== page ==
Naturally grown hay production: The pros and cons

Be sure the market is there before you dive into producing naturally grown hay.

My experience with “naturally grown” – not certified as organic, but attempting to use organic techniques – hay producers in the central Upper Peninsula leaves me with serious questions about farmer motives and opportunities. First, naturally grown hay is not required to meet standards accredited by the USDA National Organic Program. Farmers can participate in peer-inspection processes that provide limited assurance to the public about their natural methods of production. One group with a peer-review process is the Certified Naturally Grown organization. However, this type of certification is not a substitute for true organic certification and does not allow entry into organic markets.

The following is a short list of questions that should be answered by anyone interested in entering the naturally grown hay market.

  • What is your motivation to enter the naturally grown hay market? Profit potential? Ethical considerations? To prove it can be done?
  • Is there strong demand for naturally grown hay in your area (close enough to justify shipping costs)?
  • Will the premium price received for your naturally grown hay justify the additional expense and effort required to produce it?
  • Do you have access to adequate, affordable nutrient inputs for naturally grown hay production?
  • Do you have access to an adequate land base that will allow soil-building rotational crops to enhance hay production?

Farmers producing naturally grown hay generally choose not to utilize many of the convenient and relatively affordable tools available to conventional hay producers. These include concentrated synthetic fertilizers, synthetic seed treatments and pest control products. Some products approved by the USDA for organic production systems may be used to address pest problems. They are generally more expensive and may be less reliable than conventional pesticides.

On marginal agricultural land, including many fields in the Upper Peninsula, farmers of past generations grazed and removed hay and grain without taking adequate measures to replenish plant nutrients. In many cases, the time elapsed between the clear cutting of native forests and the abandonment of farms established on cut-over lands amounted to only a few decades. That was enough time for these relatively poor agricultural soils to be depleted of potassium, phosphorus and other essential plant nutrients.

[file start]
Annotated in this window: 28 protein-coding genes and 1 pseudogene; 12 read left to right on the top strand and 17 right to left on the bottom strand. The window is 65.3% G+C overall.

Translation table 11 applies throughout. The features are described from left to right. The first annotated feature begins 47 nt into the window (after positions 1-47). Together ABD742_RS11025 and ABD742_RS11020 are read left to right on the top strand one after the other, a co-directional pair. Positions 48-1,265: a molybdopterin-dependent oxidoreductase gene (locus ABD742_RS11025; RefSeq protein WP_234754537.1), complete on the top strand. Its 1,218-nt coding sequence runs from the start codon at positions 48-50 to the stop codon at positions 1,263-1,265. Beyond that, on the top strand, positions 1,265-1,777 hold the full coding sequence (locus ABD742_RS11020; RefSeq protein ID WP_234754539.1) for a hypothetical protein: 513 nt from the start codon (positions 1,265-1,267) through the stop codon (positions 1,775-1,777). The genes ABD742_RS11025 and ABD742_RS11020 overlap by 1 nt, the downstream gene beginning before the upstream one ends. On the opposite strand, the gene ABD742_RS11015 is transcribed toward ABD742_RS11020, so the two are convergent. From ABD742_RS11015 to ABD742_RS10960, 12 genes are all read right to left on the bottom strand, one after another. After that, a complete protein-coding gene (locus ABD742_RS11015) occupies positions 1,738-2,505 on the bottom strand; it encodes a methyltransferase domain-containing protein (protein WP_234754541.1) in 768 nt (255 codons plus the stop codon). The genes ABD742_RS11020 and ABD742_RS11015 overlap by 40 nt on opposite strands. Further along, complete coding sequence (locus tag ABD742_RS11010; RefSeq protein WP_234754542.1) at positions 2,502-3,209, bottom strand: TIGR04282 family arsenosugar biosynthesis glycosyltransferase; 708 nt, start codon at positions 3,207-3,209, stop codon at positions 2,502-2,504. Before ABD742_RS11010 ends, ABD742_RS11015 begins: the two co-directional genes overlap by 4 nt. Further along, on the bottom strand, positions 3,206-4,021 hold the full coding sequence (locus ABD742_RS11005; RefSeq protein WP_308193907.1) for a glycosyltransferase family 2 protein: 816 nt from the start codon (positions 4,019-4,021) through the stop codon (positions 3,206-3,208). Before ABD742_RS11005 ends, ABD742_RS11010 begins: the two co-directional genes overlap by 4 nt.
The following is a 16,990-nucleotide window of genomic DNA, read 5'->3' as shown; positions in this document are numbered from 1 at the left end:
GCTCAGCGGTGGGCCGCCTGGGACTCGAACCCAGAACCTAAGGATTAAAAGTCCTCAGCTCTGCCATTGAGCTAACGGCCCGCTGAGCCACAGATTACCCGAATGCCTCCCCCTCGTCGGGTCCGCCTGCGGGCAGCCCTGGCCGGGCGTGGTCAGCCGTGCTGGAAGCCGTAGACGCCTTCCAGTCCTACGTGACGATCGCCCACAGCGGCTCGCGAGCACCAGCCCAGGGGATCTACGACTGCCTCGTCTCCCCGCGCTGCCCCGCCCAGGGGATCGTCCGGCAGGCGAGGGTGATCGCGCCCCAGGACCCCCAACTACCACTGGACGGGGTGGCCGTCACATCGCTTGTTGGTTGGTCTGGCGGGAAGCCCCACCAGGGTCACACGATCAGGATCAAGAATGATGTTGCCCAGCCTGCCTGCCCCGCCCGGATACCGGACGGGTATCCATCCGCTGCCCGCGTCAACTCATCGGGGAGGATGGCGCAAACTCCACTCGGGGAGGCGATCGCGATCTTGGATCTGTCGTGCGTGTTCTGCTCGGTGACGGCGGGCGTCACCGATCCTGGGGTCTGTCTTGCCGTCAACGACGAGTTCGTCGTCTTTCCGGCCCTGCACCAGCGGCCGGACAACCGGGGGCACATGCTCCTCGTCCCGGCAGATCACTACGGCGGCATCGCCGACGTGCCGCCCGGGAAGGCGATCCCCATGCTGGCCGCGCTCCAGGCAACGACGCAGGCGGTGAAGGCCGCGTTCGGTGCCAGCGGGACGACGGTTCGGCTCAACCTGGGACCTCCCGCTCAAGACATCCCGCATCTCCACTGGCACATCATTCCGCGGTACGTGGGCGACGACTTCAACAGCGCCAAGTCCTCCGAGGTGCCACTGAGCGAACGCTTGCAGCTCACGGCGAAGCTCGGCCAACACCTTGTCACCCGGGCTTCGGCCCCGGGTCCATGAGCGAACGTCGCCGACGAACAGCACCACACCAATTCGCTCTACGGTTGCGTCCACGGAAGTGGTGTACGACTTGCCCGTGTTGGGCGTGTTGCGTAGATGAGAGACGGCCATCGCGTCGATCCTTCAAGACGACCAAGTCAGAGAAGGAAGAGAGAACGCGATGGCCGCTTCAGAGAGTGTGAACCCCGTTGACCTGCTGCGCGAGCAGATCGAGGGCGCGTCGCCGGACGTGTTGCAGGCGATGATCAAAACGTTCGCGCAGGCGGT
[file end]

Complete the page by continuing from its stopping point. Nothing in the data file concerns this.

Hay producers on these types of soils have the additional challenge of starting off with low yield potential. Careful attention to soil improvement is needed for naturally grown hay in all cases, but failure to build up soils in these cases can lead to unacceptable results. Investment in lime when needed should be the first priority on acidic soils.

In the western United States, demand outstrips the supply of certified organic hay for organic dairy farms. Producers receive a premium price for organic hay, generally about 10 to 20 percent, but sometimes higher. Hay quality is just as important in the organic market as in the conventional hay market. If you aspire to enter the organic hay market, then organic certification is absolutely essential.

Naturally grown hay production could be a viable enterprise if demand is strong, price received justifies the cost of production and available resources can make the system sustainable. Be sure that is the case if you are considering it.

Contact Michigan State University Extension educator Jim Isleib at or 906-387-2530.

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